He adds: “Because we had such a fantastic response in the first season, everyone loved these characters and these people and this world. And they managed to break down the stereotypes of what you expect a bully to be like, or what you expect a jock to be like.”
Butterfield ascribes the show’s success to a number of factors. “I think the show came at a really important time when people were really needing something that was totally honest, and didn’t take itself too seriously. And it came at a time when young people and teenagers are more grown up than ever, and have a greater understanding, and are exposed to a lot more, and just have all these other things going on, that they really resonated with a show that was just incredibly relatable, but still managed to keep the kind of – I’m not going to say magical, fairytale-esque quality – but it does have that color and vibrancy of this world that is slightly larger than life, but is still human and relatable and touching and real.”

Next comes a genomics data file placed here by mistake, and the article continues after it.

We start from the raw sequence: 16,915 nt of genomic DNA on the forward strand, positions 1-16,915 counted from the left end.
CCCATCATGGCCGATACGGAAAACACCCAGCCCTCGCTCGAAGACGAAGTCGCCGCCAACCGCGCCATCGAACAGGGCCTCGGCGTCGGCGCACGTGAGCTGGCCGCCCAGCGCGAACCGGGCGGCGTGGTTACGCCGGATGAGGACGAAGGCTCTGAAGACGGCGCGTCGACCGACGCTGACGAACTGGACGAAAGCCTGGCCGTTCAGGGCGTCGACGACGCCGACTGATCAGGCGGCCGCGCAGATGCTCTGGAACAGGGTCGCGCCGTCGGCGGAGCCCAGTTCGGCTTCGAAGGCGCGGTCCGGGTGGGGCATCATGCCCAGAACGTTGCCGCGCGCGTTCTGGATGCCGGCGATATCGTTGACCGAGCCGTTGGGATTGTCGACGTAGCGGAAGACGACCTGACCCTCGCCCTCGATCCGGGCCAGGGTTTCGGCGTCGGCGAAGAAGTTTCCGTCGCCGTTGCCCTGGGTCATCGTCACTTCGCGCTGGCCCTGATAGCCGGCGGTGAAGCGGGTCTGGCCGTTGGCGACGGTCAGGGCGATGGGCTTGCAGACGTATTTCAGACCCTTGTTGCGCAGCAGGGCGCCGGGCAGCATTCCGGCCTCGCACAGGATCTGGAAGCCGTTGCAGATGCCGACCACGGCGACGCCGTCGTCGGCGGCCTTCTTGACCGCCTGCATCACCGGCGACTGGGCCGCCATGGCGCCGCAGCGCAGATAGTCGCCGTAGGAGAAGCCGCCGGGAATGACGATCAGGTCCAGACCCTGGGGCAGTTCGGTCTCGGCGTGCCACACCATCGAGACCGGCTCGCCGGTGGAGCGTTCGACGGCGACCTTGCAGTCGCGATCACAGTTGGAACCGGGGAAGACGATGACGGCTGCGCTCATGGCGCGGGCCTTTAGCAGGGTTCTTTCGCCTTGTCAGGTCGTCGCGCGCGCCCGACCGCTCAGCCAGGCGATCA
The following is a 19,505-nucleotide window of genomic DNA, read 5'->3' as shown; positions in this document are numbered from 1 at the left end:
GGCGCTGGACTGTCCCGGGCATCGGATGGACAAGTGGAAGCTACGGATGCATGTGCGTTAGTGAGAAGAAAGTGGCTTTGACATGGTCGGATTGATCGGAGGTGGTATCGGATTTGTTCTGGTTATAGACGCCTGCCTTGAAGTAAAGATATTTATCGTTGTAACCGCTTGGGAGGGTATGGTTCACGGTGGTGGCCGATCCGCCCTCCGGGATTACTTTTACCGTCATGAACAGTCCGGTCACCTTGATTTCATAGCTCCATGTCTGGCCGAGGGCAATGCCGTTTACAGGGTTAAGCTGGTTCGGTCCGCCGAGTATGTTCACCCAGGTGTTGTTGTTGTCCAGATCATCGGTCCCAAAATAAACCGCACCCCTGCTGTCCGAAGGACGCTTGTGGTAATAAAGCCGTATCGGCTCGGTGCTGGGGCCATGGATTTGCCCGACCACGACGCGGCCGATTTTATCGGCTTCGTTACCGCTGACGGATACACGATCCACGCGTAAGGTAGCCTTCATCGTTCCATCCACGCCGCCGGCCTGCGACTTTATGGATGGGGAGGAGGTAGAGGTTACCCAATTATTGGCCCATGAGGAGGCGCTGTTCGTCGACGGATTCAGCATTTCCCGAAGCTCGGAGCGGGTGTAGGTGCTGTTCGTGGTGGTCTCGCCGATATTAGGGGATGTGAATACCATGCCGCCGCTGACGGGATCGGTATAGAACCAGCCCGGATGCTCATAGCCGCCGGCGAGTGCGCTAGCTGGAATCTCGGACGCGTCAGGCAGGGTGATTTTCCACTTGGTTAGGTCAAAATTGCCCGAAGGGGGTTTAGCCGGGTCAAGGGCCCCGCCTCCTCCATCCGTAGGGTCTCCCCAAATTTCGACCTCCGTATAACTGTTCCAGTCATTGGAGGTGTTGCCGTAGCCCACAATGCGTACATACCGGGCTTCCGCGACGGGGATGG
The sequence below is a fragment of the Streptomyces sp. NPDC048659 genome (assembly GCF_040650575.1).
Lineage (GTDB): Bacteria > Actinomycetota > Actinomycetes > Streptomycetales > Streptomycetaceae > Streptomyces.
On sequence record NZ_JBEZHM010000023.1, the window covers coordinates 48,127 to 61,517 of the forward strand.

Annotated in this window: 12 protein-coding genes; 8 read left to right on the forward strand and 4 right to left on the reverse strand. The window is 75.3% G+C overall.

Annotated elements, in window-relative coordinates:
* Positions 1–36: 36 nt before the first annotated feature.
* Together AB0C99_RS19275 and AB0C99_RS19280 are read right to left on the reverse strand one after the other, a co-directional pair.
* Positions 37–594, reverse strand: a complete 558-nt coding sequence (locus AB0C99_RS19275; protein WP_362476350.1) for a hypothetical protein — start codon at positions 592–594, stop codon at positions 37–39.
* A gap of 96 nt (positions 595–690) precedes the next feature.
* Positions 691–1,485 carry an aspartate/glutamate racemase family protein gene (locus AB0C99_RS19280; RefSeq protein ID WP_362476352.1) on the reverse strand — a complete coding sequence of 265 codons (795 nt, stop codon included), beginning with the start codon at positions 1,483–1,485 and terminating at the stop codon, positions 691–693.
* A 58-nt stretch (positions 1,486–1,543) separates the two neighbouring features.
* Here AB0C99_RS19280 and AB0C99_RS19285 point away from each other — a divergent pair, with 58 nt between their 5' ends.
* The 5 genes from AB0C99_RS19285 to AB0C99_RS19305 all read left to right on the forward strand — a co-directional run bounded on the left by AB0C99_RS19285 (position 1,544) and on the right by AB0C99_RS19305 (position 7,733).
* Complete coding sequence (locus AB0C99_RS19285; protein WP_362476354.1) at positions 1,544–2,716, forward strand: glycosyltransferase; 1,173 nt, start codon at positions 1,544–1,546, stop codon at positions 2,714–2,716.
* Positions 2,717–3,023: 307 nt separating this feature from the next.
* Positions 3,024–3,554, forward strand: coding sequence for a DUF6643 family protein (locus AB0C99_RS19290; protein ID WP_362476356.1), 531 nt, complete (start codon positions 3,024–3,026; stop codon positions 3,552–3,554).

Although the show tackles some quite serious issues, it manages to do so in an entertaining way. “That’s one of the reasons why people really enjoyed watching it because it does deal with these almost taboo topics that people don’t really want to discuss. No teenager really wants to talk about sex with their parents, and vice versa. No parent really wants to start that conversation. To have a show that is a medium for that conversation to start, but does so in a really disarming, and entertaining, and frank manner was really clever. And credit to the writers for creating these characters, which allowed that to happen.”
Butterfield has started to write material for the screen himself, which he plans to produce, but declines to elaborate on what kind of project he’s working on.
“I’m not sure if I can yet. I’ve been working with a friend of mine on something, which hopefully I’ll be able to talk about soon. It’s still quite early days, but something we’ve been working on for a while. It’s fun to be on the other side of things. I’ve never done it before,” he says.
“As actors when you get a script or you sign onto a job, that’s pretty much one of the last things that happens, and then suddenly, it’s ready to go. You’re not a part of the years of brainstorming and writing or finding mood boards and all of that stuff that you don’t really think of as an actor. So coming in from the other side has been quite cool.”